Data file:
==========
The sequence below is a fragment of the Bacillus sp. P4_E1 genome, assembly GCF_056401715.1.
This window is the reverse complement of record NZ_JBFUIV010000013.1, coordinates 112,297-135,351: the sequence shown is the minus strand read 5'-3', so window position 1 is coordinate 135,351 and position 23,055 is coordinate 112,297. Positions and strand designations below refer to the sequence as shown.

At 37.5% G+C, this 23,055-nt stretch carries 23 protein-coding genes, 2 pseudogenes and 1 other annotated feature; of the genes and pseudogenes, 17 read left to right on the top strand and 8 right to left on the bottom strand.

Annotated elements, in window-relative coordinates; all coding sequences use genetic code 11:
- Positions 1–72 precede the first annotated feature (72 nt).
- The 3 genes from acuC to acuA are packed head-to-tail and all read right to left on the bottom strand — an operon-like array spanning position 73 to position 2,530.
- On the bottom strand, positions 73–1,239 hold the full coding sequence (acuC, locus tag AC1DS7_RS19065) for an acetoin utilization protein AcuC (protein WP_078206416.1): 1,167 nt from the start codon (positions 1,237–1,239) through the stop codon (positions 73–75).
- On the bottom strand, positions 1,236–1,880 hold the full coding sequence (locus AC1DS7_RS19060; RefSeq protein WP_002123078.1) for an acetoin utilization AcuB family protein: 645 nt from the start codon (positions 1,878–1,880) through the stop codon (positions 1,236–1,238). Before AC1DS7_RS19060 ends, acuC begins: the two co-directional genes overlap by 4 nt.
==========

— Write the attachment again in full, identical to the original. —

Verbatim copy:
The sequence below is a fragment of the Bacillus sp. P4_E1 genome, assembly GCF_056401715.1.
This window is the reverse complement of record NZ_JBFUIV010000013.1, coordinates 112,297-135,351: the sequence shown is the minus strand read 5'-3', so window position 1 is coordinate 135,351 and position 23,055 is coordinate 112,297. Positions and strand designations below refer to the sequence as shown.

At 37.5% G+C, this 23,055-nt stretch carries 23 protein-coding genes, 2 pseudogenes and 1 other annotated feature; of the genes and pseudogenes, 17 read left to right on the top strand and 8 right to left on the bottom strand.

Annotated elements, in window-relative coordinates; all coding sequences use genetic code 11:
- Positions 1–72 precede the first annotated feature (72 nt).
- The 3 genes from acuC to acuA are packed head-to-tail and all read right to left on the bottom strand — an operon-like array spanning position 73 to position 2,530.
- On the bottom strand, positions 73–1,239 hold the full coding sequence (acuC, locus tag AC1DS7_RS19065) for an acetoin utilization protein AcuC (protein WP_078206416.1): 1,167 nt from the start codon (positions 1,237–1,239) through the stop codon (positions 73–75).
- On the bottom strand, positions 1,236–1,880 hold the full coding sequence (locus AC1DS7_RS19060; RefSeq protein WP_002123078.1) for an acetoin utilization AcuB family protein: 645 nt from the start codon (positions 1,878–1,880) through the stop codon (positions 1,236–1,238). Before AC1DS7_RS19060 ends, acuC begins: the two co-directional genes overlap by 4 nt.